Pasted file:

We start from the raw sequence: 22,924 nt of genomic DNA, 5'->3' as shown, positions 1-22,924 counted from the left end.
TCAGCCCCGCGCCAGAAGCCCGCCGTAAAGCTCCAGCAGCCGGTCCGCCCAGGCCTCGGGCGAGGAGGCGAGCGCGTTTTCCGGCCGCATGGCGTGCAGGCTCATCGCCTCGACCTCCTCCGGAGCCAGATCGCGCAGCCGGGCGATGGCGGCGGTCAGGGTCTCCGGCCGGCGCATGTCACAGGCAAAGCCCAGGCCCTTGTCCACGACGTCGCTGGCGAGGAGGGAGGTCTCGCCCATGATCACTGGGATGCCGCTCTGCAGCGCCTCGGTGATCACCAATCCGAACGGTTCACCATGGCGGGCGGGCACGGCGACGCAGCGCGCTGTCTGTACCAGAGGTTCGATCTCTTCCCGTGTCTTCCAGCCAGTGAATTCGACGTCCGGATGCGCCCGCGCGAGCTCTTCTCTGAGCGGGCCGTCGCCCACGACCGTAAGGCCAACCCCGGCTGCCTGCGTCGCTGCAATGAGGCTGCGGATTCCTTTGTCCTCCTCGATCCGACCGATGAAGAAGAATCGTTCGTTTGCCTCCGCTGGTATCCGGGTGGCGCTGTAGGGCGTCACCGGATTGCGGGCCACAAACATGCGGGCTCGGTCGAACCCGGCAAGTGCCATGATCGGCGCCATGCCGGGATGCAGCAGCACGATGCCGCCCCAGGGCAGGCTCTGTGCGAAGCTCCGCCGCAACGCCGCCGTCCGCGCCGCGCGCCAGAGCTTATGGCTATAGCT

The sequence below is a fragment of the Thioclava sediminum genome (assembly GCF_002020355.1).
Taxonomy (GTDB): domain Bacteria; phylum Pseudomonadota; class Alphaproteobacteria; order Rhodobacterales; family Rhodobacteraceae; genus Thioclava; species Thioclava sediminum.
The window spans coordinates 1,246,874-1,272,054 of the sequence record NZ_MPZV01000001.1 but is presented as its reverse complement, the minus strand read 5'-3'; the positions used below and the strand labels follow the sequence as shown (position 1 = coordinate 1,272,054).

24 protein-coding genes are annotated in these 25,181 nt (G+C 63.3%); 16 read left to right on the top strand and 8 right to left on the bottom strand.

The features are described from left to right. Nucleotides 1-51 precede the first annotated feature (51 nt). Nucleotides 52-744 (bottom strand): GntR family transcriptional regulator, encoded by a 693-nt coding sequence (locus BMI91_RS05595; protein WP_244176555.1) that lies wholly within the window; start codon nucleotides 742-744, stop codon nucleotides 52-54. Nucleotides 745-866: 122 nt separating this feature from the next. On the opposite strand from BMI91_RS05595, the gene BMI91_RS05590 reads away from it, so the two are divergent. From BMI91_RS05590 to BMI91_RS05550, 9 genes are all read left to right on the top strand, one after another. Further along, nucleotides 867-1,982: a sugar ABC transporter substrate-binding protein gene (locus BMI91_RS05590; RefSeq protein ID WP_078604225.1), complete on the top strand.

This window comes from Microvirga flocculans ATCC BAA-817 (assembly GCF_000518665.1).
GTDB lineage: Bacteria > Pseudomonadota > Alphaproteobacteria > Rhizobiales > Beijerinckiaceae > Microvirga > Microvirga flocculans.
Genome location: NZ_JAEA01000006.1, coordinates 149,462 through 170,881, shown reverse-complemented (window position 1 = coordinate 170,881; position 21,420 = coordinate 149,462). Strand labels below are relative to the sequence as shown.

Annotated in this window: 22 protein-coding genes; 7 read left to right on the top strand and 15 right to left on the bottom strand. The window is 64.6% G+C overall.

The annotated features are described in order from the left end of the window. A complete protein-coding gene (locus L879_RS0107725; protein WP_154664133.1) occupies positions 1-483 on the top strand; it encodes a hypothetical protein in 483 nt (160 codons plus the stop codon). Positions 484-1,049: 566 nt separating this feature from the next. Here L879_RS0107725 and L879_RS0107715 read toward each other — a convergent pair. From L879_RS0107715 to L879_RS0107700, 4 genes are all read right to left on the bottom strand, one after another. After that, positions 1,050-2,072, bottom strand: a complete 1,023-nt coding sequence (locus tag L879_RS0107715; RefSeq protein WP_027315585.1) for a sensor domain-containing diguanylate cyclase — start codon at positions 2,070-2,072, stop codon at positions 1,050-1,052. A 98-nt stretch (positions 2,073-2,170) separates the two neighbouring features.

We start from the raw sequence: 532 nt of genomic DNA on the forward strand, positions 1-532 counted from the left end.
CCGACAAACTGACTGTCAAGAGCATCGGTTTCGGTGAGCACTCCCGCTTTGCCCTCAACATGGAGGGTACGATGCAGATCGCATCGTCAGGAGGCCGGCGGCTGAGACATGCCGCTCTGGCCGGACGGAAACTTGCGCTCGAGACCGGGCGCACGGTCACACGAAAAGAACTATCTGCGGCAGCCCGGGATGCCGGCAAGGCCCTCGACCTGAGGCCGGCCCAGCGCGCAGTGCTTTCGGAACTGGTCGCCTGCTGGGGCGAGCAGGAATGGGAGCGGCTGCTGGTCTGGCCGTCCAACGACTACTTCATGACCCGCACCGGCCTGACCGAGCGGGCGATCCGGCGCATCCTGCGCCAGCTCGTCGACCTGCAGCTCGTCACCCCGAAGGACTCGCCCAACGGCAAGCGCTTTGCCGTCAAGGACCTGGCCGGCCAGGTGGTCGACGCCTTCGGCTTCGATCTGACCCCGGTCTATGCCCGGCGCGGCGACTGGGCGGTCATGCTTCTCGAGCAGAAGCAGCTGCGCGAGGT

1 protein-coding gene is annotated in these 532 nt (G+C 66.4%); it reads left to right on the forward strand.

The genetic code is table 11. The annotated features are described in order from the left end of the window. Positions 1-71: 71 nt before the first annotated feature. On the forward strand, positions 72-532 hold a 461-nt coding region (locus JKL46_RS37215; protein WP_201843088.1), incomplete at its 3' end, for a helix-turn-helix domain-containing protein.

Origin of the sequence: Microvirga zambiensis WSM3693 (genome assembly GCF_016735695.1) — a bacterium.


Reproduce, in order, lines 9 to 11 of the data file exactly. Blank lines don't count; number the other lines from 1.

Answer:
GTDB lineage: Bacteria > Pseudomonadota > Alphaproteobacteria > Rhizobiales > Beijerinckiaceae > Microvirga > Microvirga flocculans.
Genome location: NZ_JAEA01000006.1, coordinates 149,462 through 170,881, shown reverse-complemented (window position 1 = coordinate 170,881; position 21,420 = coordinate 149,462). Strand labels below are relative to the sequence as shown.

Annotated in this window: 22 protein-coding genes; 7 read left to right on the top strand and 15 right to left on the bottom strand. The window is 64.6% G+C overall.